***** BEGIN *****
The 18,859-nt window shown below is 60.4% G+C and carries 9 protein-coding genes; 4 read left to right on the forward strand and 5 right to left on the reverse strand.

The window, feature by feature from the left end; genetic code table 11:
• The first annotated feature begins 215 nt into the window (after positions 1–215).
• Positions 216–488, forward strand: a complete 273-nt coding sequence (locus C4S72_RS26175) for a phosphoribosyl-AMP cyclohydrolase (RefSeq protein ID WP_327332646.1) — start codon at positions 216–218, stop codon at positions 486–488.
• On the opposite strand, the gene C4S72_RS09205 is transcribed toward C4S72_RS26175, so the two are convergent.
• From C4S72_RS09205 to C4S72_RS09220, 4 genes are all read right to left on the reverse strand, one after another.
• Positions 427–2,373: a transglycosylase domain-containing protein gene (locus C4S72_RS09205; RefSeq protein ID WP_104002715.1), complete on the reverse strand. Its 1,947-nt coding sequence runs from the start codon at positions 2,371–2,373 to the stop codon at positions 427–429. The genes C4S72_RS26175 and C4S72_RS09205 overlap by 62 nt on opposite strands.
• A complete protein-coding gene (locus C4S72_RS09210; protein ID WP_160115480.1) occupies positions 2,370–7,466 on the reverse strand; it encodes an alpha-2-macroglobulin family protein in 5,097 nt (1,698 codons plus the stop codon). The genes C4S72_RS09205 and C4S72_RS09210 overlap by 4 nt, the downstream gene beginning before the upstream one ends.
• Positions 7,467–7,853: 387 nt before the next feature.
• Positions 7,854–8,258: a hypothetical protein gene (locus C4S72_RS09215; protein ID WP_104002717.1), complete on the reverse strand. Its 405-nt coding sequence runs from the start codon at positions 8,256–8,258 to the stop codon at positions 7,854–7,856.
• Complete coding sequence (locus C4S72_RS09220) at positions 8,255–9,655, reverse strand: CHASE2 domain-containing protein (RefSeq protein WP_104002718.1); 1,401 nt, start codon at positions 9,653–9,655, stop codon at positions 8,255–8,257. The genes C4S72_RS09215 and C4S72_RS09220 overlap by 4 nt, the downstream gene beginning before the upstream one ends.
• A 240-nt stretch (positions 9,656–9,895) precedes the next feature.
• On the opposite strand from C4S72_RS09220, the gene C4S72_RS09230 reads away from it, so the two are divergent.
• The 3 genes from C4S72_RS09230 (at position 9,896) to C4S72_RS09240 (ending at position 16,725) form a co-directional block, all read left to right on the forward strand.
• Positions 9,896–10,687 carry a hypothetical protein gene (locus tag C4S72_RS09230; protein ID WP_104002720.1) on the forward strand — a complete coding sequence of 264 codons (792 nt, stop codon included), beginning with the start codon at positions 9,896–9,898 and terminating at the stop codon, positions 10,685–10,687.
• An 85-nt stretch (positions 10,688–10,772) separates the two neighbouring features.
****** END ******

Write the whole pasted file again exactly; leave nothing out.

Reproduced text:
The 18,859-nt window shown below is 60.4% G+C and carries 9 protein-coding genes; 4 read left to right on the forward strand and 5 right to left on the reverse strand.

The window, feature by feature from the left end; genetic code table 11:
• The first annotated feature begins 215 nt into the window (after positions 1–215).
• Positions 216–488, forward strand: a complete 273-nt coding sequence (locus C4S72_RS26175) for a phosphoribosyl-AMP cyclohydrolase (RefSeq protein ID WP_327332646.1) — start codon at positions 216–218, stop codon at positions 486–488.
• On the opposite strand, the gene C4S72_RS09205 is transcribed toward C4S72_RS26175, so the two are convergent.
• From C4S72_RS09205 to C4S72_RS09220, 4 genes are all read right to left on the reverse strand, one after another.
• Positions 427–2,373: a transglycosylase domain-containing protein gene (locus C4S72_RS09205; RefSeq protein ID WP_104002715.1), complete on the reverse strand. Its 1,947-nt coding sequence runs from the start codon at positions 2,371–2,373 to the stop codon at positions 427–429. The genes C4S72_RS26175 and C4S72_RS09205 overlap by 62 nt on opposite strands.
• A complete protein-coding gene (locus C4S72_RS09210; protein ID WP_160115480.1) occupies positions 2,370–7,466 on the reverse strand; it encodes an alpha-2-macroglobulin family protein in 5,097 nt (1,698 codons plus the stop codon). The genes C4S72_RS09205 and C4S72_RS09210 overlap by 4 nt, the downstream gene beginning before the upstream one ends.
• Positions 7,467–7,853: 387 nt before the next feature.
• Positions 7,854–8,258: a hypothetical protein gene (locus C4S72_RS09215; protein ID WP_104002717.1), complete on the reverse strand. Its 405-nt coding sequence runs from the start codon at positions 8,256–8,258 to the stop codon at positions 7,854–7,856.
• Complete coding sequence (locus C4S72_RS09220) at positions 8,255–9,655, reverse strand: CHASE2 domain-containing protein (RefSeq protein WP_104002718.1); 1,401 nt, start codon at positions 9,653–9,655, stop codon at positions 8,255–8,257. The genes C4S72_RS09215 and C4S72_RS09220 overlap by 4 nt, the downstream gene beginning before the upstream one ends.
• A 240-nt stretch (positions 9,656–9,895) precedes the next feature.
• On the opposite strand from C4S72_RS09220, the gene C4S72_RS09230 reads away from it, so the two are divergent.
• The 3 genes from C4S72_RS09230 (at position 9,896) to C4S72_RS09240 (ending at position 16,725) form a co-directional block, all read left to right on the forward strand.
• Positions 9,896–10,687 carry a hypothetical protein gene (locus tag C4S72_RS09230; protein ID WP_104002720.1) on the forward strand — a complete coding sequence of 264 codons (792 nt, stop codon included), beginning with the start codon at positions 9,896–9,898 and terminating at the stop codon, positions 10,685–10,687.
• An 85-nt stretch (positions 10,688–10,772) separates the two neighbouring features.